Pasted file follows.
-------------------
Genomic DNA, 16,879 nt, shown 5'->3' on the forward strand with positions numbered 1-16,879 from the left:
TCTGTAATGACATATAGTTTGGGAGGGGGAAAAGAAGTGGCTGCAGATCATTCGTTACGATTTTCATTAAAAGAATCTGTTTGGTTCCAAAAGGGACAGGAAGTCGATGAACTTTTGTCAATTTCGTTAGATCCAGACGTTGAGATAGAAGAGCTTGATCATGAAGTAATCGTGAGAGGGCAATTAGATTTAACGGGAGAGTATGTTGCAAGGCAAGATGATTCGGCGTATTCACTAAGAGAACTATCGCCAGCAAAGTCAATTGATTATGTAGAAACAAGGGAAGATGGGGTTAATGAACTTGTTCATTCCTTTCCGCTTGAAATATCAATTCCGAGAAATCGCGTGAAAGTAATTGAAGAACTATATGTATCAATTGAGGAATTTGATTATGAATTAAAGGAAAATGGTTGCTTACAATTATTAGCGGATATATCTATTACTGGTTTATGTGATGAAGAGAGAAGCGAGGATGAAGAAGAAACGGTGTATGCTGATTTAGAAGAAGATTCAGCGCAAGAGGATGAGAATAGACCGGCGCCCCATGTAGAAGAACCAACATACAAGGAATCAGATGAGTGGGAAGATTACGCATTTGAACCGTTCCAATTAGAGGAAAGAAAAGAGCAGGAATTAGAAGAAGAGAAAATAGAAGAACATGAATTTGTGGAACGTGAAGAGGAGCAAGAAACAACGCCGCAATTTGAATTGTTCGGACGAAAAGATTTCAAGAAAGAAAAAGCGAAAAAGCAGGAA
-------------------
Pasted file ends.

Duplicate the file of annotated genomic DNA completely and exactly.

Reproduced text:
Genomic DNA, 16,879 nt, shown 5'->3' on the forward strand with positions numbered 1-16,879 from the left:
TCTGTAATGACATATAGTTTGGGAGGGGGAAAAGAAGTGGCTGCAGATCATTCGTTACGATTTTCATTAAAAGAATCTGTTTGGTTCCAAAAGGGACAGGAAGTCGATGAACTTTTGTCAATTTCGTTAGATCCAGACGTTGAGATAGAAGAGCTTGATCATGAAGTAATCGTGAGAGGGCAATTAGATTTAACGGGAGAGTATGTTGCAAGGCAAGATGATTCGGCGTATTCACTAAGAGAACTATCGCCAGCAAAGTCAATTGATTATGTAGAAACAAGGGAAGATGGGGTTAATGAACTTGTTCATTCCTTTCCGCTTGAAATATCAATTCCGAGAAATCGCGTGAAAGTAATTGAAGAACTATATGTATCAATTGAGGAATTTGATTATGAATTAAAGGAAAATGGTTGCTTACAATTATTAGCGGATATATCTATTACTGGTTTATGTGATGAAGAGAGAAGCGAGGATGAAGAAGAAACGGTGTATGCTGATTTAGAAGAAGATTCAGCGCAAGAGGATGAGAATAGACCGGCGCCCCATGTAGAAGAACCAACATACAAGGAATCAGATGAGTGGGAAGATTACGCATTTGAACCGTTCCAATTAGAGGAAAGAAAAGAGCAGGAATTAGAAGAAGAGAAAATAGAAGAACATGAATTTGTGGAACGTGAAGAGGAGCAAGAAACAACGCCGCAATTTGAATTGTTCGGACGAAAAGATTTCAAGAAAGAAAAAGCGAAAAAGCAGGAA